The Local Government Advisory Committee (LGAC) is pushing for better technical assistance to local governments as they work to meet their water pollution reduction goals under the third and final phase of the Chesapeake Bay Total Maximum Daily Load (TMDL). Specifically, LGAC is considering the creation of a state-specific circuit rider program that can provide assistance to low capacity counties and municipalities.
LGAC held a forum in Winchester, Virginia, on September 26 to discuss and develop a proposal for the creation of the circuit rider program as well as an interstate technical assistance provider network. Key concerns that were discussed during the forum included: (1) ensuring the program was tailored to the unique needs of local governments in different states; (2) not duplicating existing efforts; (3) maintaining local government autonomy; (4) ensuring the program produces meaningful results; and (5) creating a viable and sustainable fiscal structure for the program. MACo Legal and Policy Counsel Les Knapp attended the forum and the subsequent LGAC meeting on September 27.
At its meeting, LGAC discussed the results of the forum and received updates on the Midpoint Assessment of the Bay TMDL, the Conowingo Dam, and the Bay Barometer local government outreach program. Representatives from each attending state also meet amongst themselves to discuss local issues.
LGAC is an advisory body within the Chesapeake Bay Program that provides recommendations regarding the TMDL needs and challenges of local governments to the Chesapeake Bay Executive Council. The Council, which is comprised of the executives of all of the Bay watershed states, coordinates and directs the Bay restoration efforts. Current Maryland county representation on LGAC is provided by Kent County Commissioner Ronald Fithian. Knapp has been serving as an informal alternate member until a second Maryland county vacancy can be filled.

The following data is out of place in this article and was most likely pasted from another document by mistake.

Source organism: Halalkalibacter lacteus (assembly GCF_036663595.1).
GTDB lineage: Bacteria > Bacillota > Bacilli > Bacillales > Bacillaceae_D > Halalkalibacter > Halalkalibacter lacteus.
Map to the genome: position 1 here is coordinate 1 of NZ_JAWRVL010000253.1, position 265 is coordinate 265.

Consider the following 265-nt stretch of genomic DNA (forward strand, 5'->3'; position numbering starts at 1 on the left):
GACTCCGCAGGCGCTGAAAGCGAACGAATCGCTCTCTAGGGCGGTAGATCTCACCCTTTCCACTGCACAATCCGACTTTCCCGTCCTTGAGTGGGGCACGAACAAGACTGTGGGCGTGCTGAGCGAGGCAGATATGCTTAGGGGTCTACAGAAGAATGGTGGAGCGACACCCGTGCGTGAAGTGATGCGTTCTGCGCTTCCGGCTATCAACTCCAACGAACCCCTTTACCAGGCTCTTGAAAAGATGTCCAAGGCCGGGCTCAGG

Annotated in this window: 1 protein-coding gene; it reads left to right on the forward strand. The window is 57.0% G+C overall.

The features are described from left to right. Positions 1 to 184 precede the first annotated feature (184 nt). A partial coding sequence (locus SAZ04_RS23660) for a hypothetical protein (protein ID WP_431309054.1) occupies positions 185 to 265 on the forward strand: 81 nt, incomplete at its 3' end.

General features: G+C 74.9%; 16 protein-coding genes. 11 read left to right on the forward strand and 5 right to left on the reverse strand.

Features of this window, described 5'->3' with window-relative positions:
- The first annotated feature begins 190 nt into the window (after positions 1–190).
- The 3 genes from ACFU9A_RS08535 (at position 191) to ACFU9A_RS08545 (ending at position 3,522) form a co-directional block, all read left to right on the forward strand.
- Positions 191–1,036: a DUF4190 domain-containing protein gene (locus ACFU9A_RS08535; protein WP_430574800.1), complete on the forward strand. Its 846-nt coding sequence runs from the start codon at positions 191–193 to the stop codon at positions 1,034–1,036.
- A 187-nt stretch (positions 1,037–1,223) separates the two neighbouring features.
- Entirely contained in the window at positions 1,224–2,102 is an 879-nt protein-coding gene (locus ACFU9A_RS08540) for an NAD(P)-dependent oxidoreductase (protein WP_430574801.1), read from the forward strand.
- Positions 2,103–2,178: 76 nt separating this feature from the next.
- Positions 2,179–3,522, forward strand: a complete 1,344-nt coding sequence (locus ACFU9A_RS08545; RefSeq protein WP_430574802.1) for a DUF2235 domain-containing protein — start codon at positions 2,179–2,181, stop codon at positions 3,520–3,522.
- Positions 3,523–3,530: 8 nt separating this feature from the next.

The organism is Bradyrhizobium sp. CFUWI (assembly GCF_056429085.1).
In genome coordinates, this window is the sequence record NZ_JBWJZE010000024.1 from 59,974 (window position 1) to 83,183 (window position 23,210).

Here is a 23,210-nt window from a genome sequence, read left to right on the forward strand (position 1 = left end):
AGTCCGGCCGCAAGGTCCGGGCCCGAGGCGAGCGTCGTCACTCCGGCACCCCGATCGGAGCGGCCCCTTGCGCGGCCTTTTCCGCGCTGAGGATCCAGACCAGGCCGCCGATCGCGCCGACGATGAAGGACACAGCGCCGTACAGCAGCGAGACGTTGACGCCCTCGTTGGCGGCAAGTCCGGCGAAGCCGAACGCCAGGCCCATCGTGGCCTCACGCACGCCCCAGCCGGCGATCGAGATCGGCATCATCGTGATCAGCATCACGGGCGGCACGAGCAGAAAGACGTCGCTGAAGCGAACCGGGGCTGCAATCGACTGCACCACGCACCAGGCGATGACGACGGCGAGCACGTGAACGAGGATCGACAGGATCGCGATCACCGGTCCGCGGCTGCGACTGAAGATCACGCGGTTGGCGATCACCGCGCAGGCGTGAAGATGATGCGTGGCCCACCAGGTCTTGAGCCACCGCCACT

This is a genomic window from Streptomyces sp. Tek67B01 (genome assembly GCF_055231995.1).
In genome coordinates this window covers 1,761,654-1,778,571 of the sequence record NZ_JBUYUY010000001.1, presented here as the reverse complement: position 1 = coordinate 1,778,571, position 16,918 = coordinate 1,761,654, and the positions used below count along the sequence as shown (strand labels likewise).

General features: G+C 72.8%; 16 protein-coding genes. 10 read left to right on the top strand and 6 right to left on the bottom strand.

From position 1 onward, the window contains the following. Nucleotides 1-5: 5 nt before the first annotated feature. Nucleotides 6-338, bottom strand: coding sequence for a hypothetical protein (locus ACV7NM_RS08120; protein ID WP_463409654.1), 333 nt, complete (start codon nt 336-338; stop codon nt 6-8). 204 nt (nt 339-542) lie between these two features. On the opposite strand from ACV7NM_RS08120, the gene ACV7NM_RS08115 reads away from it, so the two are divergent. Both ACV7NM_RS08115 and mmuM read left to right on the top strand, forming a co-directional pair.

A Bay Journal article (2018-09-26) reported on an earlier message delivered by LGAC Chair and former Takoma Park Mayor Bruce Williams to the Chesapeake Executive Council in August. From the article:
“Local governments can be resourceful, innovative and effective partners in watershed protection and restoration,” said Bruce Williams, chair of the Chesapeake Bay Program Local Government Advisory Committee and the former mayor of Takoma Park, MD. “However, we need the tools and resources required for success.”
But in their written report to the council, local officials seemed to question whether their concerns, much of which involve adequate funding as well as technical and staff support, will be listened to and addressed during the plan-writing process.
“The need for more resources remains a key barrier to local governments participating more fully in protecting and restoring water resources in our communities,” they wrote. “State and federal governments must increase funds allocated for local implementation.”
The article noted that LGAC offered several recommendations to the Council, including: (1) better engagement with local governments during the development of the Phase III Watershed Implementation Plans; and (2) providing tools and resources for local governments to succeed.
LGAC’s next quarterly meeting is scheduled to take place November 29-30 in Washington, DC.